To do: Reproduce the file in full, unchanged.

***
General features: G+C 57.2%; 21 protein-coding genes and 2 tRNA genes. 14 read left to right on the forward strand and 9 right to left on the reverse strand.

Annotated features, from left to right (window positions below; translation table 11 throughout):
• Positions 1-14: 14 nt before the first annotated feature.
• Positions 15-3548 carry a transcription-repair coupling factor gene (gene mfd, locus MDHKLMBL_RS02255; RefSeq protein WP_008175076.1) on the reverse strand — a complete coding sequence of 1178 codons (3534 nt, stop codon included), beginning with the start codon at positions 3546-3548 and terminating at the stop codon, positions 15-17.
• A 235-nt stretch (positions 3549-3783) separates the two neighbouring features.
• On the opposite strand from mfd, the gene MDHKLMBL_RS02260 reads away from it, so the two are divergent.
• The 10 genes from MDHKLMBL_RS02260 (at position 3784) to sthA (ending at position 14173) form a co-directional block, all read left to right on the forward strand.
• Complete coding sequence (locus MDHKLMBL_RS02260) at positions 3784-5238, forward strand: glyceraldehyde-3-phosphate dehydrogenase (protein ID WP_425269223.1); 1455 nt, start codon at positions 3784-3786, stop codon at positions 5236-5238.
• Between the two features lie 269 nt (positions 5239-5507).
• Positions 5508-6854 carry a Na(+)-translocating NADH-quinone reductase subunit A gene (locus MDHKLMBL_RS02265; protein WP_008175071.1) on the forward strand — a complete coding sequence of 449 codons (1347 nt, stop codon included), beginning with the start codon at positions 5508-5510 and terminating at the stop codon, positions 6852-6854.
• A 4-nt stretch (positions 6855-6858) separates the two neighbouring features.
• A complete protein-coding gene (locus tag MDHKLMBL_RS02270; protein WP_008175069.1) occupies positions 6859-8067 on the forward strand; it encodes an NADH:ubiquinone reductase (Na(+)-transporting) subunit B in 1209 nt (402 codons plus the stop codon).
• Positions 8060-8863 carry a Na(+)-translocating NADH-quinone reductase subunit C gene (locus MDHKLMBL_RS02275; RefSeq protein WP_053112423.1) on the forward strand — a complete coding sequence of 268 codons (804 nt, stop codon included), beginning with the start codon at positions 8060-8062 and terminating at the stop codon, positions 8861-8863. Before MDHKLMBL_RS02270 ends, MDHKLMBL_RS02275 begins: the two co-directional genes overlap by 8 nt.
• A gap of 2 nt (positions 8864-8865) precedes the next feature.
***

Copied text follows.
General features: G+C 57.2%; 21 protein-coding genes and 2 tRNA genes. 14 read left to right on the forward strand and 9 right to left on the reverse strand.

Annotated features, from left to right (window positions below; translation table 11 throughout):
• Positions 1-14: 14 nt before the first annotated feature.
• Positions 15-3548 carry a transcription-repair coupling factor gene (gene mfd, locus MDHKLMBL_RS02255; RefSeq protein WP_008175076.1) on the reverse strand — a complete coding sequence of 1178 codons (3534 nt, stop codon included), beginning with the start codon at positions 3546-3548 and terminating at the stop codon, positions 15-17.
• A 235-nt stretch (positions 3549-3783) separates the two neighbouring features.
• On the opposite strand from mfd, the gene MDHKLMBL_RS02260 reads away from it, so the two are divergent.
• The 10 genes from MDHKLMBL_RS02260 (at position 3784) to sthA (ending at position 14173) form a co-directional block, all read left to right on the forward strand.
• Complete coding sequence (locus MDHKLMBL_RS02260) at positions 3784-5238, forward strand: glyceraldehyde-3-phosphate dehydrogenase (protein ID WP_425269223.1); 1455 nt, start codon at positions 3784-3786, stop codon at positions 5236-5238.
• Between the two features lie 269 nt (positions 5239-5507).
• Positions 5508-6854 carry a Na(+)-translocating NADH-quinone reductase subunit A gene (locus MDHKLMBL_RS02265; protein WP_008175071.1) on the forward strand — a complete coding sequence of 449 codons (1347 nt, stop codon included), beginning with the start codon at positions 5508-5510 and terminating at the stop codon, positions 6852-6854.
• A 4-nt stretch (positions 6855-6858) separates the two neighbouring features.
• A complete protein-coding gene (locus tag MDHKLMBL_RS02270; protein WP_008175069.1) occupies positions 6859-8067 on the forward strand; it encodes an NADH:ubiquinone reductase (Na(+)-transporting) subunit B in 1209 nt (402 codons plus the stop codon).
• Positions 8060-8863 carry a Na(+)-translocating NADH-quinone reductase subunit C gene (locus MDHKLMBL_RS02275; RefSeq protein WP_053112423.1) on the forward strand — a complete coding sequence of 268 codons (804 nt, stop codon included), beginning with the start codon at positions 8060-8062 and terminating at the stop codon, positions 8861-8863. Before MDHKLMBL_RS02270 ends, MDHKLMBL_RS02275 begins: the two co-directional genes overlap by 8 nt.
• A gap of 2 nt (positions 8864-8865) precedes the next feature.